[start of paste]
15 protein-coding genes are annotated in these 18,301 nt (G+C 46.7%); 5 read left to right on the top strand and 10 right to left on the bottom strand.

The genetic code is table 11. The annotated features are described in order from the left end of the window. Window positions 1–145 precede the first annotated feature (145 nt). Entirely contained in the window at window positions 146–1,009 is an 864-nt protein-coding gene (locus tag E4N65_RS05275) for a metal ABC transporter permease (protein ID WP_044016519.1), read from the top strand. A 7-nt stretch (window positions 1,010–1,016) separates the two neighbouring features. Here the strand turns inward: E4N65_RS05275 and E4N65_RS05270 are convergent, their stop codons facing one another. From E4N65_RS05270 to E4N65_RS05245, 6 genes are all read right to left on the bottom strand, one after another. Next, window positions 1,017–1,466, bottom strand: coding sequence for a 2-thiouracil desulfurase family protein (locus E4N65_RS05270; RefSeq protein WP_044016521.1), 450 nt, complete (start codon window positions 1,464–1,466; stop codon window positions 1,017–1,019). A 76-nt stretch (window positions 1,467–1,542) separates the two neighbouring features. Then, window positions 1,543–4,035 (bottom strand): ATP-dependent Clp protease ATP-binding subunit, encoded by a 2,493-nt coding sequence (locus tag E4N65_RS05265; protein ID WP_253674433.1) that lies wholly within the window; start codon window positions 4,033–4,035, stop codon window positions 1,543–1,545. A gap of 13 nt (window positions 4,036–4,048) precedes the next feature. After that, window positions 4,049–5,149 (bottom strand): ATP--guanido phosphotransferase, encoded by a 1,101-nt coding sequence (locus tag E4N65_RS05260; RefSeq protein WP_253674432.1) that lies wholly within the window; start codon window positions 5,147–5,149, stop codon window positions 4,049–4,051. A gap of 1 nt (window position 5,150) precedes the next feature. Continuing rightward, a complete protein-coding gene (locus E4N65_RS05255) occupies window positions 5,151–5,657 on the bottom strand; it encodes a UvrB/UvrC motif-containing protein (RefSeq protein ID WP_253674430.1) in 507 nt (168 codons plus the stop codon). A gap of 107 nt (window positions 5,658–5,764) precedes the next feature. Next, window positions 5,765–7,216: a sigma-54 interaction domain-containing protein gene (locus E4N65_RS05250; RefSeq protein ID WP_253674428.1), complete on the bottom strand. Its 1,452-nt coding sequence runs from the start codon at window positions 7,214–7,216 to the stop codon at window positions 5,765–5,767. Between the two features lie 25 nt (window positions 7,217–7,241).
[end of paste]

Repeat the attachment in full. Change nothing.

15 protein-coding genes are annotated in these 18,301 nt (G+C 46.7%); 5 read left to right on the top strand and 10 right to left on the bottom strand.

The genetic code is table 11. The annotated features are described in order from the left end of the window. Window positions 1–145 precede the first annotated feature (145 nt). Entirely contained in the window at window positions 146–1,009 is an 864-nt protein-coding gene (locus tag E4N65_RS05275) for a metal ABC transporter permease (protein ID WP_044016519.1), read from the top strand. A 7-nt stretch (window positions 1,010–1,016) separates the two neighbouring features. Here the strand turns inward: E4N65_RS05275 and E4N65_RS05270 are convergent, their stop codons facing one another. From E4N65_RS05270 to E4N65_RS05245, 6 genes are all read right to left on the bottom strand, one after another. Next, window positions 1,017–1,466, bottom strand: coding sequence for a 2-thiouracil desulfurase family protein (locus E4N65_RS05270; RefSeq protein WP_044016521.1), 450 nt, complete (start codon window positions 1,464–1,466; stop codon window positions 1,017–1,019). A 76-nt stretch (window positions 1,467–1,542) separates the two neighbouring features. Then, window positions 1,543–4,035 (bottom strand): ATP-dependent Clp protease ATP-binding subunit, encoded by a 2,493-nt coding sequence (locus tag E4N65_RS05265; protein ID WP_253674433.1) that lies wholly within the window; start codon window positions 4,033–4,035, stop codon window positions 1,543–1,545. A gap of 13 nt (window positions 4,036–4,048) precedes the next feature. After that, window positions 4,049–5,149 (bottom strand): ATP--guanido phosphotransferase, encoded by a 1,101-nt coding sequence (locus tag E4N65_RS05260; RefSeq protein WP_253674432.1) that lies wholly within the window; start codon window positions 5,147–5,149, stop codon window positions 4,049–4,051. A gap of 1 nt (window position 5,150) precedes the next feature. Continuing rightward, a complete protein-coding gene (locus E4N65_RS05255) occupies window positions 5,151–5,657 on the bottom strand; it encodes a UvrB/UvrC motif-containing protein (RefSeq protein ID WP_253674430.1) in 507 nt (168 codons plus the stop codon). A gap of 107 nt (window positions 5,658–5,764) precedes the next feature. Next, window positions 5,765–7,216: a sigma-54 interaction domain-containing protein gene (locus E4N65_RS05250; RefSeq protein ID WP_253674428.1), complete on the bottom strand. Its 1,452-nt coding sequence runs from the start codon at window positions 7,214–7,216 to the stop codon at window positions 5,765–5,767. Between the two features lie 25 nt (window positions 7,217–7,241).